Ben Kay: The squad I'd pick for the final Test
These first two Test haven’t been short on talking points but sadly not for all the right reasons because the quality of the rugby has been really poor. It has shown up how much we miss crowds. Can you imagine the atmosphere in the past few weeks with fans packed to the rafters? It would have made up for deficiencies on the field as we head into the decider.
Ironically, I thought the Second Test had similarities to the first Test in that, like the Boks, in the first-half the Lions were dominant but didn’t get enough points on the board, and after the break the Lions game just fell apart. There’s an old adage in sport that it’s better to be on the shoulder in second place coming round the bend than in first so you have a target to chase and that’s rang true for both sides so far.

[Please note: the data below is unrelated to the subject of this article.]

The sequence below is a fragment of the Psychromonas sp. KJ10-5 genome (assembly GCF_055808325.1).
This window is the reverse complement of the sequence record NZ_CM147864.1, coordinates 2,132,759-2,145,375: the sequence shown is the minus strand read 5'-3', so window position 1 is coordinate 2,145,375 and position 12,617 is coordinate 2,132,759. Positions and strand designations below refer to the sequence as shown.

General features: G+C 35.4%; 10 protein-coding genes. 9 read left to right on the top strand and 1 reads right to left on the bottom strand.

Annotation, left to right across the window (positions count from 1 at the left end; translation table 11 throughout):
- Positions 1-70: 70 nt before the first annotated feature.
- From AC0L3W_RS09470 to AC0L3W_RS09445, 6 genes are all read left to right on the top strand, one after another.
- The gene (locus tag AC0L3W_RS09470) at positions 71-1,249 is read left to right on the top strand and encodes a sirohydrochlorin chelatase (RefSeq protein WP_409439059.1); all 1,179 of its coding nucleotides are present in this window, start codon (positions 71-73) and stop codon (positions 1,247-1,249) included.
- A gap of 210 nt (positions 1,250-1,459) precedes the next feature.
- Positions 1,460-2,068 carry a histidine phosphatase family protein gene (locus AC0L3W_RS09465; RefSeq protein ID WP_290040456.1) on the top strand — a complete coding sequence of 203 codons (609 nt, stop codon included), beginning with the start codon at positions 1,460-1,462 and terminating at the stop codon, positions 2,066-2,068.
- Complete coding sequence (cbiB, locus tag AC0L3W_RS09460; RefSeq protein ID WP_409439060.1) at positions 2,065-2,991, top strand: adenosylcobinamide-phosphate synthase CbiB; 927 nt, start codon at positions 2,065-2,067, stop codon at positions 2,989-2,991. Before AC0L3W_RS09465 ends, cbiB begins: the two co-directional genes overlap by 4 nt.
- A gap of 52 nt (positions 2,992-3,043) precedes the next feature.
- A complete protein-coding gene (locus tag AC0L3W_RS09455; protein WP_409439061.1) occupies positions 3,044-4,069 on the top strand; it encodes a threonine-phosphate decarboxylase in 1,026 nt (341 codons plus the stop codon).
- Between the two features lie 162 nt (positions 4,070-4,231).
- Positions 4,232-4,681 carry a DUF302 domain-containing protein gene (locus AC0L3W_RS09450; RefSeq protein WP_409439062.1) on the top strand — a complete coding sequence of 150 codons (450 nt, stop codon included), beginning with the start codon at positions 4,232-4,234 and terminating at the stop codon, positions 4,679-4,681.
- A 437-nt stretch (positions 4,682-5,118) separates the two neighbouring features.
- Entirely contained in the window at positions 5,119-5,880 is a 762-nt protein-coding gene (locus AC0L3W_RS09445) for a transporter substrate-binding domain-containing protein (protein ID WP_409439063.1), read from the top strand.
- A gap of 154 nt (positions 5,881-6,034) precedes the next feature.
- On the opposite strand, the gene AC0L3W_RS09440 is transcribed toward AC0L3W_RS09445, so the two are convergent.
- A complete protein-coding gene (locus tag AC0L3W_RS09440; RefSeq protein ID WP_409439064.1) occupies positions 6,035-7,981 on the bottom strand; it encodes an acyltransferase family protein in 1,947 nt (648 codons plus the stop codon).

It wasn’t all bad from the Lions, in the first-half they targeted Willie Le Roux in the air, and gained a bit of momentum with their ball-carrying but in the second-half they played into South Africa’s hands by being unable to stop the scrum and lineout drives and an inability to deal with the bombardment aerially.
Here’s what I made of the action…
Game defining moments either side of the break
If Robbie Henshaw’s try had been given, the Lions would have gone in at half-time 19-6 up and in the driving seat but Siya Kolisi’s miraculous intervention did enough to get the referee to say the on-field decision was ‘no try’. He and the TMO had to be clear they could see the ball touching the ground and I think the officials got that spot-on.